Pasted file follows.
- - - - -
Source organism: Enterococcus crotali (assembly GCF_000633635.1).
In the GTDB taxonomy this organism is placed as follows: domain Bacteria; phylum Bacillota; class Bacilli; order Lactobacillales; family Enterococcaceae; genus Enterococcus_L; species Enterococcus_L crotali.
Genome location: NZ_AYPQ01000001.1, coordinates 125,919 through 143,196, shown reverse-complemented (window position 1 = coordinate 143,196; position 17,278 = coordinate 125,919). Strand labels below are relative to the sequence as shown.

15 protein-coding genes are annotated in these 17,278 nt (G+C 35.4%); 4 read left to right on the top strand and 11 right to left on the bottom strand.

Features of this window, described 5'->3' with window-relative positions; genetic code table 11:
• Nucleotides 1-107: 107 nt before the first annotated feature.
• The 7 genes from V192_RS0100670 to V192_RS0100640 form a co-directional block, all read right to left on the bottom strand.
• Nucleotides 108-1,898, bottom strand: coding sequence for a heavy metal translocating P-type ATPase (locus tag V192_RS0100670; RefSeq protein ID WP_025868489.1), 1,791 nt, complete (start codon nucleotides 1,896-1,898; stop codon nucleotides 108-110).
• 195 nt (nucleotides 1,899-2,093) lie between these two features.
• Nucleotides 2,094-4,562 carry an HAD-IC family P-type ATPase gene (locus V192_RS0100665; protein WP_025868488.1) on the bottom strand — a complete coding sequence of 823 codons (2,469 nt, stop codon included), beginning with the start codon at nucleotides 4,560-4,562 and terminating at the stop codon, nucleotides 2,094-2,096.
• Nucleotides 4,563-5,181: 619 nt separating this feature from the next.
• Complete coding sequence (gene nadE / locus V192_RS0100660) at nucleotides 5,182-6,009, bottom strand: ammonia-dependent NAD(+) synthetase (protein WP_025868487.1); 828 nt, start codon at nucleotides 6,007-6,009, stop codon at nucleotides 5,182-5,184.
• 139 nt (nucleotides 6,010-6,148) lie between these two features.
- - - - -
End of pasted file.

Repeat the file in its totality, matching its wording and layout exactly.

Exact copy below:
Source organism: Enterococcus crotali (assembly GCF_000633635.1).
In the GTDB taxonomy this organism is placed as follows: domain Bacteria; phylum Bacillota; class Bacilli; order Lactobacillales; family Enterococcaceae; genus Enterococcus_L; species Enterococcus_L crotali.
Genome location: NZ_AYPQ01000001.1, coordinates 125,919 through 143,196, shown reverse-complemented (window position 1 = coordinate 143,196; position 17,278 = coordinate 125,919). Strand labels below are relative to the sequence as shown.

15 protein-coding genes are annotated in these 17,278 nt (G+C 35.4%); 4 read left to right on the top strand and 11 right to left on the bottom strand.

Features of this window, described 5'->3' with window-relative positions; genetic code table 11:
• Nucleotides 1-107: 107 nt before the first annotated feature.
• The 7 genes from V192_RS0100670 to V192_RS0100640 form a co-directional block, all read right to left on the bottom strand.
• Nucleotides 108-1,898, bottom strand: coding sequence for a heavy metal translocating P-type ATPase (locus tag V192_RS0100670; RefSeq protein ID WP_025868489.1), 1,791 nt, complete (start codon nucleotides 1,896-1,898; stop codon nucleotides 108-110).
• 195 nt (nucleotides 1,899-2,093) lie between these two features.
• Nucleotides 2,094-4,562 carry an HAD-IC family P-type ATPase gene (locus V192_RS0100665; protein WP_025868488.1) on the bottom strand — a complete coding sequence of 823 codons (2,469 nt, stop codon included), beginning with the start codon at nucleotides 4,560-4,562 and terminating at the stop codon, nucleotides 2,094-2,096.
• Nucleotides 4,563-5,181: 619 nt separating this feature from the next.
• Complete coding sequence (gene nadE / locus V192_RS0100660) at nucleotides 5,182-6,009, bottom strand: ammonia-dependent NAD(+) synthetase (protein WP_025868487.1); 828 nt, start codon at nucleotides 6,007-6,009, stop codon at nucleotides 5,182-5,184.
• 139 nt (nucleotides 6,010-6,148) lie between these two features.